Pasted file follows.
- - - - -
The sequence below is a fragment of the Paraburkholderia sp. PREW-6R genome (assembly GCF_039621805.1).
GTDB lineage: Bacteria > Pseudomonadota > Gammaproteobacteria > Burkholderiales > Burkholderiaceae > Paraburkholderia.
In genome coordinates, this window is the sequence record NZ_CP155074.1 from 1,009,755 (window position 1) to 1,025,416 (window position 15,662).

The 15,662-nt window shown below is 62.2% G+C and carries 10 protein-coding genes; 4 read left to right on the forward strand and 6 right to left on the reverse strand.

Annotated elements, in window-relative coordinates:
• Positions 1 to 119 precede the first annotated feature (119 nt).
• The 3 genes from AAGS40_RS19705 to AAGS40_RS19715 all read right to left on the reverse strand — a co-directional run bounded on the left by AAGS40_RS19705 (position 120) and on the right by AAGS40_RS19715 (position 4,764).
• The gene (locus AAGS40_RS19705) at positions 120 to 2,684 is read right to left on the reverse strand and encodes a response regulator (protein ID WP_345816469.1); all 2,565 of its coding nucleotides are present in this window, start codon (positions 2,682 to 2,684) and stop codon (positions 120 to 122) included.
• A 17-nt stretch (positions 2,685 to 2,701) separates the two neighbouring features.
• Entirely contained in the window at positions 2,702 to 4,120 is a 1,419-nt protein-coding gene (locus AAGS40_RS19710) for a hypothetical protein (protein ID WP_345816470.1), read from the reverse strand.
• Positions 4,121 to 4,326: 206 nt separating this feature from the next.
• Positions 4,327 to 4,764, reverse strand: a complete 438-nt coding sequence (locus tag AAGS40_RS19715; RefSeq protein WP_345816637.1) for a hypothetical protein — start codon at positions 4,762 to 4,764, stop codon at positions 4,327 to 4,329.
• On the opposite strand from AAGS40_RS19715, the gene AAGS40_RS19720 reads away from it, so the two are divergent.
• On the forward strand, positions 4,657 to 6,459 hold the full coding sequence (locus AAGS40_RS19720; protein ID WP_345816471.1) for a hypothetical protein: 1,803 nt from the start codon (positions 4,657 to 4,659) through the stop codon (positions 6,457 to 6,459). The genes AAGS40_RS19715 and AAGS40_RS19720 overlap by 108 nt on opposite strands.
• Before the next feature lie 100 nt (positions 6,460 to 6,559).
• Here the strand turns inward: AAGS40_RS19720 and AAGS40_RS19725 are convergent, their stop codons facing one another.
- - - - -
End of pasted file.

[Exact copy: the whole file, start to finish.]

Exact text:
The sequence below is a fragment of the Paraburkholderia sp. PREW-6R genome (assembly GCF_039621805.1).
GTDB lineage: Bacteria > Pseudomonadota > Gammaproteobacteria > Burkholderiales > Burkholderiaceae > Paraburkholderia.
In genome coordinates, this window is the sequence record NZ_CP155074.1 from 1,009,755 (window position 1) to 1,025,416 (window position 15,662).

The 15,662-nt window shown below is 62.2% G+C and carries 10 protein-coding genes; 4 read left to right on the forward strand and 6 right to left on the reverse strand.

Annotated elements, in window-relative coordinates:
• Positions 1 to 119 precede the first annotated feature (119 nt).
• The 3 genes from AAGS40_RS19705 to AAGS40_RS19715 all read right to left on the reverse strand — a co-directional run bounded on the left by AAGS40_RS19705 (position 120) and on the right by AAGS40_RS19715 (position 4,764).
• The gene (locus AAGS40_RS19705) at positions 120 to 2,684 is read right to left on the reverse strand and encodes a response regulator (protein ID WP_345816469.1); all 2,565 of its coding nucleotides are present in this window, start codon (positions 2,682 to 2,684) and stop codon (positions 120 to 122) included.
• A 17-nt stretch (positions 2,685 to 2,701) separates the two neighbouring features.
• Entirely contained in the window at positions 2,702 to 4,120 is a 1,419-nt protein-coding gene (locus AAGS40_RS19710) for a hypothetical protein (protein ID WP_345816470.1), read from the reverse strand.
• Positions 4,121 to 4,326: 206 nt separating this feature from the next.
• Positions 4,327 to 4,764, reverse strand: a complete 438-nt coding sequence (locus tag AAGS40_RS19715; RefSeq protein WP_345816637.1) for a hypothetical protein — start codon at positions 4,762 to 4,764, stop codon at positions 4,327 to 4,329.
• On the opposite strand from AAGS40_RS19715, the gene AAGS40_RS19720 reads away from it, so the two are divergent.
• On the forward strand, positions 4,657 to 6,459 hold the full coding sequence (locus AAGS40_RS19720; protein ID WP_345816471.1) for a hypothetical protein: 1,803 nt from the start codon (positions 4,657 to 4,659) through the stop codon (positions 6,457 to 6,459). The genes AAGS40_RS19715 and AAGS40_RS19720 overlap by 108 nt on opposite strands.
• Before the next feature lie 100 nt (positions 6,460 to 6,559).
• Here the strand turns inward: AAGS40_RS19720 and AAGS40_RS19725 are convergent, their stop codons facing one another.